States Should Decide
Sen. Mike Lee on conservatives, libertarians, and why the feds should let states make their own rules.
Since 2011, Republican Mike Lee has served as the junior senator from Utah. During that time he's made a name for himself as one of the more libertarian-spirited members of The World's Greatest Deliberative Body. He's been critical of both Democrats and Republicans, but he's also been constructive, proposing more oversight on federal surveillance activities as well as innovative tax reform plans. In June, Reason TV's Nick Gillespie spoke with Lee about conservatives, libertarians, and why the feds should let states make their own rules. To watch the full interview, go here or view it below.
Q: You take aim at a lot of Republican policy mistakes as well as Democratic ones. Do you see the Obama administration as a continuation of the George Bush years in terms of growing government interference in the economy, reckless foreign policy, and reckless disregard for Americans' civil liberties?
A: I would certainly say that civil liberties have suffered under this administration. I think we've seen more government surveillance in this administration, and I think it's troubling to a lot of Americans. I voted against the reauthorization of the FISA [Foreign Intelligence Surveillance Act] Amendments Act [in 2008], and I did so at a time when there were very few Republicans willing to do that.
Q: Do you primarily identify as a conservative rather than a libertarian? And is that a meaningful distinction to you?
A: Generally I call myself a conservative, sometimes a constitutional conservative. My focus is on the fact that when we maintain a consistent effort to restrain the government's power and influence to those powers identified in the Constitution, that's where we strike the right balance between what kind of government we need and what kind of government we don't want.
Q: Talk a little bit about your federalism. For instance, recently you said that the definition of marriage should be remanded to the states or lower levels of government.
A: It's not that it should be remanded to the states. It's that that's a state power. It always was state power. It never was or should be federal.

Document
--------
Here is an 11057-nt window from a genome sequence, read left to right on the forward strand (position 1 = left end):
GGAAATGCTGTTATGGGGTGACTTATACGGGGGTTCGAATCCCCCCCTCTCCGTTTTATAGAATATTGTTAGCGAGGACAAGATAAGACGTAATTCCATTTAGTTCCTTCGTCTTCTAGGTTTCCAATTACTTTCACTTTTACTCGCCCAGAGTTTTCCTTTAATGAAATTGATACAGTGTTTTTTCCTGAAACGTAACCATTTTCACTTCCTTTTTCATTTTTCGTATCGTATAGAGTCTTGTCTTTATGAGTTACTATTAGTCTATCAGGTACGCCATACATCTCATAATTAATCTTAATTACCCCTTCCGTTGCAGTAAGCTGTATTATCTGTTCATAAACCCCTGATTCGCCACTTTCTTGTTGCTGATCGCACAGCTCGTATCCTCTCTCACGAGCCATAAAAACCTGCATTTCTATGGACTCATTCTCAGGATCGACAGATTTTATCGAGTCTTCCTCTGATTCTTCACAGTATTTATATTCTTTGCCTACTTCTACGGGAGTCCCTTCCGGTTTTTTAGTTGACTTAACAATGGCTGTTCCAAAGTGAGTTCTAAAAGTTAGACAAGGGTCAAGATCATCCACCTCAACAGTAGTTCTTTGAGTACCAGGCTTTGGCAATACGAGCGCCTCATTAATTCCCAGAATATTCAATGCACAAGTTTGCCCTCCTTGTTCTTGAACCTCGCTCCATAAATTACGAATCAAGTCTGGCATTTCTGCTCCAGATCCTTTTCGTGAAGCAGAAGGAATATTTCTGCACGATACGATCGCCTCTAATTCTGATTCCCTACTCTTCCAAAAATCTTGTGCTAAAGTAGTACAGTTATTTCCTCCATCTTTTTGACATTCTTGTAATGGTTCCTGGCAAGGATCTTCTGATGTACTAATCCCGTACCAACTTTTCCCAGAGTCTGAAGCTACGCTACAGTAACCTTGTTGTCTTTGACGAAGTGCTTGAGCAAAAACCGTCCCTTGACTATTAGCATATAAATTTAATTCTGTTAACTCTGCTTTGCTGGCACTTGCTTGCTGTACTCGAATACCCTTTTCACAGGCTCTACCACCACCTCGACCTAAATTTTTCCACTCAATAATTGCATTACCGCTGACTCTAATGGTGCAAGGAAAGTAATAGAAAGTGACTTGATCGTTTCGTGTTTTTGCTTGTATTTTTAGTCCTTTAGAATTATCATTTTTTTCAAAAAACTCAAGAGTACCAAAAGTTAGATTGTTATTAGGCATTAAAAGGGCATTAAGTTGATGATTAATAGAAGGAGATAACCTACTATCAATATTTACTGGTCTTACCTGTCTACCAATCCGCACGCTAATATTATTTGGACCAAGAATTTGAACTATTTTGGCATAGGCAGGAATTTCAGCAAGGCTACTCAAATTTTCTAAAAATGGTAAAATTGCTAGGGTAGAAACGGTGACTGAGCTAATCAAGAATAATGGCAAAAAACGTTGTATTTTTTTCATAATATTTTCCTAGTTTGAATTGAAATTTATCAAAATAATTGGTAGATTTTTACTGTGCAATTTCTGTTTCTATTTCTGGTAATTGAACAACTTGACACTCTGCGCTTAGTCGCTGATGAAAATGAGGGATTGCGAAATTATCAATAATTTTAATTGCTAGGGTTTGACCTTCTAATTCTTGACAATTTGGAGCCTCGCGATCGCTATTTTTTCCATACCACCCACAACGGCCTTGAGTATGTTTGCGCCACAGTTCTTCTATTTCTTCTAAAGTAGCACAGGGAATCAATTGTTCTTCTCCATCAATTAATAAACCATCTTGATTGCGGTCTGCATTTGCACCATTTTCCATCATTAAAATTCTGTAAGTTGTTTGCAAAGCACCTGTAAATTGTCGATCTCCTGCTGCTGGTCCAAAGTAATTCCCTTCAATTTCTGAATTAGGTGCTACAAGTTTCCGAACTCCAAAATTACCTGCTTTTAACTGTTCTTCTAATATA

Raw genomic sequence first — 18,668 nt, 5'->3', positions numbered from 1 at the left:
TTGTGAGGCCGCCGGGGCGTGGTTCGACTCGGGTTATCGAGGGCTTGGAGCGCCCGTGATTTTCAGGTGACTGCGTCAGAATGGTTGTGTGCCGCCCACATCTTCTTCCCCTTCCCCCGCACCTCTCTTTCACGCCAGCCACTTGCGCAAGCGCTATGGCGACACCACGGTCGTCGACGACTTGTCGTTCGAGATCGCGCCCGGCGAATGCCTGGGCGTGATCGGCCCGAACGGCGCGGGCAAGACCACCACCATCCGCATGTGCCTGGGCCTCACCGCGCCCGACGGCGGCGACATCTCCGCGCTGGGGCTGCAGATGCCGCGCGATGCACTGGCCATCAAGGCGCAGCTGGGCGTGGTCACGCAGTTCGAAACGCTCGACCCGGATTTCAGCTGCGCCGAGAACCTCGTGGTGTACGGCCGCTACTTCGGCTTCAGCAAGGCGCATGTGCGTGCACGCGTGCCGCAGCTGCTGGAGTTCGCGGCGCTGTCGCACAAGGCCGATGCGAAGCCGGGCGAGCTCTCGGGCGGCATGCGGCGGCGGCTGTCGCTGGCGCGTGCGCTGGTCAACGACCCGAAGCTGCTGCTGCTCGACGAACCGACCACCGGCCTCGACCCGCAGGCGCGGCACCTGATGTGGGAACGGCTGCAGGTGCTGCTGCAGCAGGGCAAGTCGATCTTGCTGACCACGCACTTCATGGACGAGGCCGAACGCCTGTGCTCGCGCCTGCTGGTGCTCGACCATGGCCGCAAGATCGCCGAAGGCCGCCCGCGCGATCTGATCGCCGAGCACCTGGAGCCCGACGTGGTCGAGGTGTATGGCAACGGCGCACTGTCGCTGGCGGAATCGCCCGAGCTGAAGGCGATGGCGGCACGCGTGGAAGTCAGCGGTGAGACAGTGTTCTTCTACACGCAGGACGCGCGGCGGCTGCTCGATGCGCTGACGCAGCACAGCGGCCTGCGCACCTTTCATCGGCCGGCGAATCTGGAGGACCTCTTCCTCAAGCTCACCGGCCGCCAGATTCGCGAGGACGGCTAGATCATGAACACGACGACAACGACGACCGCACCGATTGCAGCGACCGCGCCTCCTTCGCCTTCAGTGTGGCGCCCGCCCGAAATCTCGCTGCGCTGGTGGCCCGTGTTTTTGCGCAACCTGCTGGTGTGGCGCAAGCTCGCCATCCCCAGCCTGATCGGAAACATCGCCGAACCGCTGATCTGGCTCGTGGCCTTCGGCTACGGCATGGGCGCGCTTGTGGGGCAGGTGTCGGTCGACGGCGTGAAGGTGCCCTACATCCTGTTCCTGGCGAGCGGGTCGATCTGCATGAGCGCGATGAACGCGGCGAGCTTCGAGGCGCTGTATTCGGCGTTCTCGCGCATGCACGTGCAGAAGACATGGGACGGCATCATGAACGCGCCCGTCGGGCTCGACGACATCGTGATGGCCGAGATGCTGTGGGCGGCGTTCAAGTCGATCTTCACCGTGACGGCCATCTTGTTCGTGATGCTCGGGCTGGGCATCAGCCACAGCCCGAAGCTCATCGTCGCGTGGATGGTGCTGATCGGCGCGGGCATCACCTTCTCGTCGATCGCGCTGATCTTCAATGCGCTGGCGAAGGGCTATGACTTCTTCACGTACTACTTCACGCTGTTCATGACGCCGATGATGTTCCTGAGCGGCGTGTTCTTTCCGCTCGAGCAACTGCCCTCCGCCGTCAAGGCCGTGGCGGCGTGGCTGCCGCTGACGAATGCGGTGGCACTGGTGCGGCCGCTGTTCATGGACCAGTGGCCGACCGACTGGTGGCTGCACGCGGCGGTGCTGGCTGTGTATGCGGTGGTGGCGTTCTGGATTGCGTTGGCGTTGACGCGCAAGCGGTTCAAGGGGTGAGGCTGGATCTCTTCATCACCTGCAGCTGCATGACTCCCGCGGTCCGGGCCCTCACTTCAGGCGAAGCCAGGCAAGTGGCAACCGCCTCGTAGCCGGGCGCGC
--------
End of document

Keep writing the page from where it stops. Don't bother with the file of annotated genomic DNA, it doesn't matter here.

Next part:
Q: What about things like drug policy, or online gambling? You recently introduced a law saying that the federal government should dictate online gambling policy and that seems to be a contradiction. I assume you think it's OK for the states to decide on gambling if it's horse racing or something like that?
A: States should be the entities that decide on issues of gambling that takes place within the state. But where you've got gambling that takes place online, the online world is an interstate and an international network of wires. It really becomes an interstate exercise the minute you take it online. If you think about it, this is actually a necessary step to take to respect each state's right to decide whether or to what extent to allow gambling and that's necessary in order to preserve each state's right to decide. Otherwise, you could have one state here or there authorizing gambling and if no one is able to prohibit Internet gambling, then people in every state would be able to gamble.
Q: Would that be such a horrible outcome though? Shouldn't the individual choose? Shouldn't it be up to an individual to just say, "I want to bet on a sports game," or "I want to bet on the Preakness even though I live 3,000 miles away from the horse track?"
A: Again, I'm approaching this from the standpoint of federalism. I don't think it's the federal government's job to say that every state must recognize gambling, nor is it the government's job to say that states may authorize Internet gambling. This is an appropriate step toward making sure each state may decide on its own what kind of health, safety, and morals legislation it wants to come up with. The best way for the federal government to respect the sovereignty of the states is to place legislation like this so that one state's law can't be easily circumvented.